Archive for February, 2010
Posted on February 28, 2010, by Kudzai, under Gender Masala.
Guest Blogger Wendy Harcourt on Beijing +15 -– Commission on the Status of Women March 1 to 12
When told about the Commission on the Status of Women (CSW) some might think, so what? Surely this is just yet another big U.N. affair with little impact in the real world? So why, then, are thousands of women from around the world coming to New York during the first two weeks of March? So many indeed that registration closed early and those who managed to register on time are being warned that there will be restricted entry both in the official U.N. event and in the NGO sessions that are held parallel to the main events. Undeterred, more events are being scheduled in New York and emails are whizzing around with invitations to impromptu sessions set up as the parallel of the parallel.
Posted on February 23, 2010, by Kudzai, under HIV/AIDS, harmful practices, health, human rights, media, politics, reproductive health, violence, war rape, women, men and more.
With the Beijing +15 review coming up next week at the Commission on the Status of Women, it seems an appropriate time to have a look at where we are globally in terms of gender equality and women’s empowerment in line with the 12 Critical Areas under the Beijing Platform for Action.
Posted on February 15, 2010, by Kudzai, under Gender Masala, arts, human rights, politics, stereotypes, women, men and more.
This question has been puzzling me since a late-night, noisy get together with friends where we got talking (some might say gossiping) about the alleged cross-party sexual politics taking place in our government. The men, it was said, were using sex as a strategy to silence the women from the opposite camps. The woman targeted loses her standing once she’s been seduced as it quickly becomes general knowledge among other politicians.
“Once you see that so and so who used to be so vocal has gone quite then you know they’ve been had,” said one friend. Much like the boarding school strategy employed by male students to remove the top performing girl student’s ranking as number one in class I’m told. But, never having been to boarding school, much less a co-educational school, I am not aware.
As much as this dirty trick is an age-old male strategy to silence female opponents, women throughout history have used their sexuality, that is — whom one has sex with (or not), in what ways, why, under what circumstances, and with what outcomes — as a strategy to gain power. (more…)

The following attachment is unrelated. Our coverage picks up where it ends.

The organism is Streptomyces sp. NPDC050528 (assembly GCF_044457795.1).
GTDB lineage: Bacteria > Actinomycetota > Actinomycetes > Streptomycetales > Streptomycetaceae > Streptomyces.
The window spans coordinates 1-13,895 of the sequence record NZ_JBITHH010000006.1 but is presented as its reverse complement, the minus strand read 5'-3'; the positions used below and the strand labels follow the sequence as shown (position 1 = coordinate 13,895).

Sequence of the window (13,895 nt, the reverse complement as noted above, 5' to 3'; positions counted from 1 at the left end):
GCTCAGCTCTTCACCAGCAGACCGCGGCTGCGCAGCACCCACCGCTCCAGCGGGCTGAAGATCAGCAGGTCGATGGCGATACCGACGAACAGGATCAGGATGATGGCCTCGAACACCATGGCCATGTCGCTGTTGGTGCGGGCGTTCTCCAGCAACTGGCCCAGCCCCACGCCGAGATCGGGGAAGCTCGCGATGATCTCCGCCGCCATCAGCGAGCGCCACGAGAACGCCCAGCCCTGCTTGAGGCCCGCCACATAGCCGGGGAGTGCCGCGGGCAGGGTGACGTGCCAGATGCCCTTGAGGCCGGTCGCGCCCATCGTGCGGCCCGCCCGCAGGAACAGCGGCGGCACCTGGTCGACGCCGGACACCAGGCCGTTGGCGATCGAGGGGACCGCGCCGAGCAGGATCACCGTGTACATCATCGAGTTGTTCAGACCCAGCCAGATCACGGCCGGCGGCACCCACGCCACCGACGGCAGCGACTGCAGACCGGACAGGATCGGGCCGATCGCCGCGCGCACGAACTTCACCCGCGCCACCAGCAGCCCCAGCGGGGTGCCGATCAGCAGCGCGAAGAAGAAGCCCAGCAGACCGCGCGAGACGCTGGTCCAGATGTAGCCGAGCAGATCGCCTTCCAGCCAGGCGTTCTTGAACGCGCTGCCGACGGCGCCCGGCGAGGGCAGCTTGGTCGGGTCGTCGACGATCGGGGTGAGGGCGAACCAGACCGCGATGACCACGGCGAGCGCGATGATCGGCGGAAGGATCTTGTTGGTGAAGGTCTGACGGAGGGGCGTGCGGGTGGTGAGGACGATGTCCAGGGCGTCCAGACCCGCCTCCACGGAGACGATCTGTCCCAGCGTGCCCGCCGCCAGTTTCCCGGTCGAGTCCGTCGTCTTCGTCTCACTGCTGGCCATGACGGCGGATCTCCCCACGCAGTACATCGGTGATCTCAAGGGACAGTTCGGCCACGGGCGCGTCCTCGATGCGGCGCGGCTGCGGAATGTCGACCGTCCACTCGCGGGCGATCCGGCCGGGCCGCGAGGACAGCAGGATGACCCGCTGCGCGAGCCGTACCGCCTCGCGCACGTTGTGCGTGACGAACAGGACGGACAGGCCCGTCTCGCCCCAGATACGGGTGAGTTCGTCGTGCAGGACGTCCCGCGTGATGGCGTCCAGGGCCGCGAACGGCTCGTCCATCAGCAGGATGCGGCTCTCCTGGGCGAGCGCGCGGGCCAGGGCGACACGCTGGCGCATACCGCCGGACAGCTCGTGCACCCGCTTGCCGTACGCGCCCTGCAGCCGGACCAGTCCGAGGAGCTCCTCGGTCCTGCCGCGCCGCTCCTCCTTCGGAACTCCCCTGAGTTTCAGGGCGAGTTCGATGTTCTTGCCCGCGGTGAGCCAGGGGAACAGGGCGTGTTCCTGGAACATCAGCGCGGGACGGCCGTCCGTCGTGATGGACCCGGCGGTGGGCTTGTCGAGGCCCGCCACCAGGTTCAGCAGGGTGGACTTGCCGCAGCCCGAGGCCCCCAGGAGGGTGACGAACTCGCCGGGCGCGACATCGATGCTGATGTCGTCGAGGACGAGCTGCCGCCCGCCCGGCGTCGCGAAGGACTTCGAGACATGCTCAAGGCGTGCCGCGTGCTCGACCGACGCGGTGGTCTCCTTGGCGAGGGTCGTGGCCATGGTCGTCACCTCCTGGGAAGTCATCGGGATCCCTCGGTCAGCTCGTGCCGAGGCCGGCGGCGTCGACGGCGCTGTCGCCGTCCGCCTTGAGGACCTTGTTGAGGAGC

Posted on February 12, 2010, by Kudzai, under Gender Masala, arts, culture, media, stereotypes.
Espero entre indignada y divertida el próximo 8 de marzo, Día Internacional de la Mujer… El anterior me deparó una pasmosa sorpresa. Sobre mi escritorio había una enorme rosa de pétalos amarillos y bordes rojos y una tarjeta dirigida a las mujeres del siglo XXI, en su día. (more…)
Posted on February 8, 2010, by Kudzai, under Gender Masala, children, human rights, women, men and more.
How does one tell a child that it is for his own future that his mother has to go offshore in search of the proverbial ‘greener pastures’, leaving behind a family that has never known the meaning of separation?
Just what does that assurance mean to a child anyway whose notion of a secure tomorrow could simply be waking up each morning with his mother by his side.
Posted on February 1, 2010, by Kudzai, under Gender Masala.
Guest Blogger: Paula Fray, IPS Africa Director
Early in January, I joined project managers from around the world at UNIFEM’s “Women Deepening Democracy: Transforming Politics for Gender Equality” workshop in India. Its apt that the workshop was held there. With over 714 million voters, India is arguable the world’s largest democracy with a long record of women in all levels of politics.
One such woman, Brinda Karat, Raj Sabha Member for the Communist Party of India, touched a nerve when she wondered whether we really want women to be part of the mainstream politics or whether women should reclaim the subversive role they have played in history.
Surely women do not want to be part of the mainstream – they want to change it?